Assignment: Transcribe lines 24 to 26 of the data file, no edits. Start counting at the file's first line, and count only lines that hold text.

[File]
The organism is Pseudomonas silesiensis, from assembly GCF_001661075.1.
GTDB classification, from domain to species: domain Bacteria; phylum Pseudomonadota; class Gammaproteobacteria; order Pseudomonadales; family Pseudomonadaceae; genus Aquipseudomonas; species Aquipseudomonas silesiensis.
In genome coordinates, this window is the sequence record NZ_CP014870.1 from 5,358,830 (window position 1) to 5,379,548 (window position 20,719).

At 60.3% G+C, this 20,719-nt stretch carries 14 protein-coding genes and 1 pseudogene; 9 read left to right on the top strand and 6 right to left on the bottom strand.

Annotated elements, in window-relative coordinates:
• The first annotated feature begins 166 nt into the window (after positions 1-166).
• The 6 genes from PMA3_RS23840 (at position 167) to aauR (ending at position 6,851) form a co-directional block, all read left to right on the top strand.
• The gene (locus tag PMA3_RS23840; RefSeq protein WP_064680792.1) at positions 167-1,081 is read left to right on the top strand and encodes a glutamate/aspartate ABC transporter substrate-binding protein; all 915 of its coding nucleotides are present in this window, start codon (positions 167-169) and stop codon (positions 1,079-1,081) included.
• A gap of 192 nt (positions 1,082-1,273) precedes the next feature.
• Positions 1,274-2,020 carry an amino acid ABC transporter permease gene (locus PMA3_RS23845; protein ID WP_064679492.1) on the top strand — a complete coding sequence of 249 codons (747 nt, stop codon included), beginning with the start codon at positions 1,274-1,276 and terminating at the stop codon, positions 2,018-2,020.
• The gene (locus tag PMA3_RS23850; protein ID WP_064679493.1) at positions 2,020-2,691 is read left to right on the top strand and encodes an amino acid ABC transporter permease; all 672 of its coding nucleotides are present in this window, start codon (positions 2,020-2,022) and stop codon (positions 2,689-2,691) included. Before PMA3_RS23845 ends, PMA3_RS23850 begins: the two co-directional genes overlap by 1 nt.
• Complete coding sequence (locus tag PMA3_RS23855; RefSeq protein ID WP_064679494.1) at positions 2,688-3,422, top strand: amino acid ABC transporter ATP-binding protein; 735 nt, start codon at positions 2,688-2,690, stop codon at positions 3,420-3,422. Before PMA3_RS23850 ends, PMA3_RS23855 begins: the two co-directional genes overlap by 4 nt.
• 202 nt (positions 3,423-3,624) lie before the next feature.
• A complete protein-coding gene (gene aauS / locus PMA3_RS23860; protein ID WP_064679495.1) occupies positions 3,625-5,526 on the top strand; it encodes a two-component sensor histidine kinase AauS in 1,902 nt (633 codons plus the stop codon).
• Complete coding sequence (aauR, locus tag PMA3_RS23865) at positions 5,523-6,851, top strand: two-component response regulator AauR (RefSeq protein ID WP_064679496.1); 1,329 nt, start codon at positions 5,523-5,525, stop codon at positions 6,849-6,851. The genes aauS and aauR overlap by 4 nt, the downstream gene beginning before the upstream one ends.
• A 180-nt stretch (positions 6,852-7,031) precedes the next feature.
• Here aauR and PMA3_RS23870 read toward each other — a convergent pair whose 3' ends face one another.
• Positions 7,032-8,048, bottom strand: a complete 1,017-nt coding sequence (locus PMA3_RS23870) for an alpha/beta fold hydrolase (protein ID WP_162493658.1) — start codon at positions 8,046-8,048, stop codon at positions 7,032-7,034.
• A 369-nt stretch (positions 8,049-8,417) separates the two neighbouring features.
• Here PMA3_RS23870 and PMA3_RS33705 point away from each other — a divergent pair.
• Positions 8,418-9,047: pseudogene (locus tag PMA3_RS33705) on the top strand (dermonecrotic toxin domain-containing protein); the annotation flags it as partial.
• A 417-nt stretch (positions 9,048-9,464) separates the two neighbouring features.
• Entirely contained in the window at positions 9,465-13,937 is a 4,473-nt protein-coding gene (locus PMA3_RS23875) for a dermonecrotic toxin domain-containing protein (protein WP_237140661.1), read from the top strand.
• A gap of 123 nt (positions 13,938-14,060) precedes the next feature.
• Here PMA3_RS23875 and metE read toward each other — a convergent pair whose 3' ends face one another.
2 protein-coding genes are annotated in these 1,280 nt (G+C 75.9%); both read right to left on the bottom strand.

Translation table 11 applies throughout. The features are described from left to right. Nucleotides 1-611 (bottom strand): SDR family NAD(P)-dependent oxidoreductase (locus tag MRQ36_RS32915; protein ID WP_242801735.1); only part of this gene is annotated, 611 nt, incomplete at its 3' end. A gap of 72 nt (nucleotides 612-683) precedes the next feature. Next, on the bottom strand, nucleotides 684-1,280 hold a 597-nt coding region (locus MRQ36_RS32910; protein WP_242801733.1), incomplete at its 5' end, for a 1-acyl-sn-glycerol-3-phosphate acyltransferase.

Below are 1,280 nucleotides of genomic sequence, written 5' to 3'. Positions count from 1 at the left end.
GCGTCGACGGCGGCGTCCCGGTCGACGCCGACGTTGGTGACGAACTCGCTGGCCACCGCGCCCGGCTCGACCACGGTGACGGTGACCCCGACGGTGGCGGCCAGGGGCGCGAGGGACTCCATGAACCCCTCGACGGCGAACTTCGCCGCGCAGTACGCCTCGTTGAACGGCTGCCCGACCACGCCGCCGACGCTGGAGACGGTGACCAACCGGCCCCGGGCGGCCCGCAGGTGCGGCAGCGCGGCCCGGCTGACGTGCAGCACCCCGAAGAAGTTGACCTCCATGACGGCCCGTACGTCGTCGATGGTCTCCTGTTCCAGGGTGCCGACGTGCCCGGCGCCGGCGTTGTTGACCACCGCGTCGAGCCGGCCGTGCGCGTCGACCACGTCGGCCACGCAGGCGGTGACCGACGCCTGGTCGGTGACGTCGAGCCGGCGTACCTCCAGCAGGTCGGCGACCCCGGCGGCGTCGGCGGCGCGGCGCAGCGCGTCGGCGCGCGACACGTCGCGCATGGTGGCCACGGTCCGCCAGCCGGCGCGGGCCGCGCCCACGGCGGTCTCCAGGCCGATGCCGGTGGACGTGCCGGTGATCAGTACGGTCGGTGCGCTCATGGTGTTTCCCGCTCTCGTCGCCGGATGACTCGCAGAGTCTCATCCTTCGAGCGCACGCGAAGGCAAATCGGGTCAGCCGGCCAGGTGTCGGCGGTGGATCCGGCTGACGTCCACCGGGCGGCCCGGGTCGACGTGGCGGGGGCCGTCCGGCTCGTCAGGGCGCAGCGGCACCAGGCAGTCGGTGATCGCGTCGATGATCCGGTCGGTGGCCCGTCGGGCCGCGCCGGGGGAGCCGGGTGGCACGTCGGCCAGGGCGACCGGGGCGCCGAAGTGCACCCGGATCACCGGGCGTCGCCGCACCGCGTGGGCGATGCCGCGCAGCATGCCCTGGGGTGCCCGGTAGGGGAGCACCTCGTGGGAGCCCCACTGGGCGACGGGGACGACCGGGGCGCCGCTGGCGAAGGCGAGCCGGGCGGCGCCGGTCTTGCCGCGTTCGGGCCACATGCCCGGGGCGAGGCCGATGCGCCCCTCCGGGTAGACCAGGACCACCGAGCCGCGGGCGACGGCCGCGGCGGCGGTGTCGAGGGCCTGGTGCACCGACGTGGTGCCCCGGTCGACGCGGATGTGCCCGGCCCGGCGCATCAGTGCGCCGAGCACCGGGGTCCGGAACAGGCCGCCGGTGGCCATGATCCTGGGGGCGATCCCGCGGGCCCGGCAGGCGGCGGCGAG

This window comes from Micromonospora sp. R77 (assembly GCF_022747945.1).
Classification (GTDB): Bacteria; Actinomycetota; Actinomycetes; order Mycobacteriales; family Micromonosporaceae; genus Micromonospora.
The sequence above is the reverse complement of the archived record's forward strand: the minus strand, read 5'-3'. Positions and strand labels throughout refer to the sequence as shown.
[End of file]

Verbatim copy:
• A gap of 123 nt (positions 13,938-14,060) precedes the next feature.
• Here PMA3_RS23875 and metE read toward each other — a convergent pair whose 3' ends face one another.
2 protein-coding genes are annotated in these 1,280 nt (G+C 75.9%); both read right to left on the bottom strand.